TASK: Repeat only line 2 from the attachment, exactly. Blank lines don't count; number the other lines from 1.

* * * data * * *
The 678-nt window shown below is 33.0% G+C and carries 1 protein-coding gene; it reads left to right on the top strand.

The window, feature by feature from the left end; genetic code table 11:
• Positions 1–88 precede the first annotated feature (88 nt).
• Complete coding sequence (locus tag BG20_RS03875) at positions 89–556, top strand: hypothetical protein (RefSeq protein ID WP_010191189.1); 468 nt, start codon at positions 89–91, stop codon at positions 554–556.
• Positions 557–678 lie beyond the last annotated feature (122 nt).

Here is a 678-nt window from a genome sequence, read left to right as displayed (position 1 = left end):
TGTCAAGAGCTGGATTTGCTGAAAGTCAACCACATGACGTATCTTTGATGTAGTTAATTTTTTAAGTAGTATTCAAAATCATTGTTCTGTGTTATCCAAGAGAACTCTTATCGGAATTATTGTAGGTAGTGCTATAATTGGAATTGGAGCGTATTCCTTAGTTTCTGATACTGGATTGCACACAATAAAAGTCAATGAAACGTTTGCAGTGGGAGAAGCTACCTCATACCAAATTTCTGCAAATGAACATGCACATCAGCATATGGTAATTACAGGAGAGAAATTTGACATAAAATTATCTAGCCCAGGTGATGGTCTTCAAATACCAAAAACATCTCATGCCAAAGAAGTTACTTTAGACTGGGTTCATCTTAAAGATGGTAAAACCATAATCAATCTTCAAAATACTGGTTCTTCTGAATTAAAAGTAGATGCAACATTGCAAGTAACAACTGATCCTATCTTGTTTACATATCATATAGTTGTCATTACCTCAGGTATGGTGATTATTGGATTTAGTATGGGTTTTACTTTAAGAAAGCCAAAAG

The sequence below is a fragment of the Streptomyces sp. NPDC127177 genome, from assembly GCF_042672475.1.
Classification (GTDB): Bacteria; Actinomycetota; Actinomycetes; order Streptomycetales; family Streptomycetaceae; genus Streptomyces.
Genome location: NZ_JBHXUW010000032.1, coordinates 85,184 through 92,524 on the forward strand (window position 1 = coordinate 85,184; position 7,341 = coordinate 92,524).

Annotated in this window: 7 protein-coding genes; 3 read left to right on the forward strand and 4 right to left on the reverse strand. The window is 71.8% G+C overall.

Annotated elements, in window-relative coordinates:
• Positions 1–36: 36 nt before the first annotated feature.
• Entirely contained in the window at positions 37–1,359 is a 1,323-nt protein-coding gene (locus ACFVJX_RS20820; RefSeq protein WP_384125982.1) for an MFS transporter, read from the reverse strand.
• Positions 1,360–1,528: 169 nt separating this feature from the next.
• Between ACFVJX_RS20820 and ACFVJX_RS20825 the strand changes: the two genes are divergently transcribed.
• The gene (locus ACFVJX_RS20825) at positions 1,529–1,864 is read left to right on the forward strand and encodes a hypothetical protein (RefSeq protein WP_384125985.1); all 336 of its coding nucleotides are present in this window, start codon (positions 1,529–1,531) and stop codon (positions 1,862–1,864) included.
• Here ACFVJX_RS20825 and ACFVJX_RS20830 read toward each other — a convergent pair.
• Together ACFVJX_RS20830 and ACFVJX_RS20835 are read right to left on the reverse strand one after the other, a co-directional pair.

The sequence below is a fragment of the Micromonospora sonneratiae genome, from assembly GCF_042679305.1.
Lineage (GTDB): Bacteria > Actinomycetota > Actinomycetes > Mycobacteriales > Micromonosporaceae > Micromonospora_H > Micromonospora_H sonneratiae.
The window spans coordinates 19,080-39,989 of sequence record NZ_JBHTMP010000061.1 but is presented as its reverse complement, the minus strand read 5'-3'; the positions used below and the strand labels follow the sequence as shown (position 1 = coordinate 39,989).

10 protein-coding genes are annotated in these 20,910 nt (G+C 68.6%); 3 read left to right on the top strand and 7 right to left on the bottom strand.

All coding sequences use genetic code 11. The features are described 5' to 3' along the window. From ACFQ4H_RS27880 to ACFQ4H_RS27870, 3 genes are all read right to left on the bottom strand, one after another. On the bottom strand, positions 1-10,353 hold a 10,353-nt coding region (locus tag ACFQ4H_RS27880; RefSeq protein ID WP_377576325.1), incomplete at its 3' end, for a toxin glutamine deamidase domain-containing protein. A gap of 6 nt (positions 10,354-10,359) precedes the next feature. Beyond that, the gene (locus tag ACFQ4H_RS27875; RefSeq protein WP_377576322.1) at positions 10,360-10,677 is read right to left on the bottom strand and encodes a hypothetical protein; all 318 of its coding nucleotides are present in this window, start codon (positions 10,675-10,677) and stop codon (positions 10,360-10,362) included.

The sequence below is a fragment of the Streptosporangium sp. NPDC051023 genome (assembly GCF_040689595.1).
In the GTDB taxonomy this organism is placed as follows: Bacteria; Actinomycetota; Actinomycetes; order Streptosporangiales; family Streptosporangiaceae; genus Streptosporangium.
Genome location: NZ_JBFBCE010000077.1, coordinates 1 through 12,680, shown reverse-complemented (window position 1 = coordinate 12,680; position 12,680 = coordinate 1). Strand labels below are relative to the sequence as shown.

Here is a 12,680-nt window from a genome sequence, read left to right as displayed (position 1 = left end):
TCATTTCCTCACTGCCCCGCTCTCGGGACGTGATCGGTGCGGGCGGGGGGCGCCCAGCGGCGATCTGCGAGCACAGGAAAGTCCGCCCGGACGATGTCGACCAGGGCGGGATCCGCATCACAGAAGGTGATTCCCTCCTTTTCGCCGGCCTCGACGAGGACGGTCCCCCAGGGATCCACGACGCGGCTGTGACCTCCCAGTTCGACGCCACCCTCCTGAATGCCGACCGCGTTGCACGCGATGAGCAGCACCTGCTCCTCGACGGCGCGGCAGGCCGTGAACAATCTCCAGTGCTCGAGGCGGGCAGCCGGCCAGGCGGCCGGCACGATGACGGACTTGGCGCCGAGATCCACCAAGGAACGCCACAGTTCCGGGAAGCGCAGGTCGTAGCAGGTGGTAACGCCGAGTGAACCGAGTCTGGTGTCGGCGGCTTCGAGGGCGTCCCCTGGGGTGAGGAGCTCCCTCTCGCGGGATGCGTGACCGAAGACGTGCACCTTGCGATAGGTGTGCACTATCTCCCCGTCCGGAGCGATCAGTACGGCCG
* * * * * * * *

The window, feature by feature from the left end; genetic code table 11: